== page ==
I’ll be returning to my usual form too, hunched in front of the television for as long as it takes. I probably won’t have any difficulty persuading the room around me to stay quiet, since my entire family thinks I’m mad to be staying up all night. But sometimes you’ve gotta do what you’ve gotta do.
The narrative created in this election has been astonishing. If you watch Fox News, you won’t have been able to watch a single bulletin in the last six weeks or so that doesn’t mention the word “e-mail”. Even though so far there isn’t a shred of evidence of anything illegal, the controversy surrounding her ill-advised use of a private e-mail server has been used relentlessly to paint a picture of an entirely corrupt politician. The Clinton Foundation, which has been independently evaluated as a force for good, has also been used again and again, with the same relentlessness, to paint a similar picture of corruption.
All of that was added to in the last couple of weeks by the statement from the head of the FBI that he was effectively re-opening his investigation into Hillary’s emails. That statement was effusively welcomed by Donald Trump, who announced that the Head of the FBI had recovered his own and the Agency’s reputation.
Now, at virtually the last minute, the FBI has said – surprise surprise – that they have found no wrongdoing in the latest batch of e-mails. Trump has responded by saying she’s being protected by a rigged system.
It’s been like this for Hillary Clinton all her political life. She’s been accused of all sorts of things, and investigated again and again, usually on an utterly partisan basis. Every time, she has been exonerated. And the moment she’s exonerated from one thing, they start something else.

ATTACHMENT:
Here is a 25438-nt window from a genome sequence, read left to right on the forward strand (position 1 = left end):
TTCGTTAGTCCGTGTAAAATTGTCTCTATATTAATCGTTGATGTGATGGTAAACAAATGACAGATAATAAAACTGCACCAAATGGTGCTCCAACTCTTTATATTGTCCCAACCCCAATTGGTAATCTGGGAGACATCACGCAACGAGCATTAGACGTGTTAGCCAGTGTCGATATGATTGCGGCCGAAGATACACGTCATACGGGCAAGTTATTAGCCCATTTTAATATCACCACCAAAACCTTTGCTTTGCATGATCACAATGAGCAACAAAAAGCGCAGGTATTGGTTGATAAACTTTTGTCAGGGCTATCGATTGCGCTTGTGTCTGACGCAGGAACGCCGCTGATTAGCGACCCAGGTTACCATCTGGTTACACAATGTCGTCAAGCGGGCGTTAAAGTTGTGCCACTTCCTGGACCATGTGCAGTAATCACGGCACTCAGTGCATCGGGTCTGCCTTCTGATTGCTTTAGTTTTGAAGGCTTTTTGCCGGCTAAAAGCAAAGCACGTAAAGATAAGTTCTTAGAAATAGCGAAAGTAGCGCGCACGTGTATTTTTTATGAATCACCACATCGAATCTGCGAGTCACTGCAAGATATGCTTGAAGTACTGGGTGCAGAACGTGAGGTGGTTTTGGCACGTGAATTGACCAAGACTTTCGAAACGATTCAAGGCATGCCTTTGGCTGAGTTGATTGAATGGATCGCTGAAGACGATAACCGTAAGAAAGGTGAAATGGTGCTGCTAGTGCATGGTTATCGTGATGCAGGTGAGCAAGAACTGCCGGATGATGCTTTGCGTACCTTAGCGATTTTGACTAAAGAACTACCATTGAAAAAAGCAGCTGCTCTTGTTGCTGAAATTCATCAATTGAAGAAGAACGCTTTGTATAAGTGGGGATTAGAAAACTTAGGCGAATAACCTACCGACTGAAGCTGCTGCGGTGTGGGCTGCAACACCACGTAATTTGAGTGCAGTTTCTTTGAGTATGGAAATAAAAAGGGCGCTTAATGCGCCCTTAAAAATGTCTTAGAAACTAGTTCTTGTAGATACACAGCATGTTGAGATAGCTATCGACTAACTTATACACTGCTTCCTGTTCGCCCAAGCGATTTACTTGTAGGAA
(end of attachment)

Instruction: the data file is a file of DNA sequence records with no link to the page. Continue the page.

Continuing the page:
That’s what has enabled Trump to attach the label “crooked” to Clinton – not because she’s ever been found guilty of anything, because she hasn’t, but because an image has been created through endless prosecution of fanciful theories. And it has ensured that a cloud has hung over her that she simply cannot shake off.
I cannot think of another politician in the world who, if they had amassed the track record Hillary Clinton has, wouldn’t be treated with respect. And yet the last time I wrote about her character, I got all sorts of messages about her politics, usually from people who despise some of the stands she has taken. I don’t agree with all of her politics either, but that doesn’t stop me recognising that she is, in essence, an honest politician with a great many qualities of leadership. She may not have the same skill at generating empathy with a crowd that her husband did, but she’s a listener and a learner.
Winning won’t be enough tonight, because the thing that has become really clear in this election is how broken America is. There are no circumstances, other than a deeply, viciously polarised politics, that would allow someone like Donald Trump to survive politically, and even still pose a threat, after all we have learned about him.
Leading America out of this bitterly divided mess will require enormous resources of skill, patience, and judgment. They may not be winning qualities in a noisy election, but they are precisely the qualities that America needs in the next four years. And she has them in abundance. That’s why I’ll be sitting down tonight, all night long, just as confident as I was on Saturday night. But, to be honest, just as tense too. This one really matters.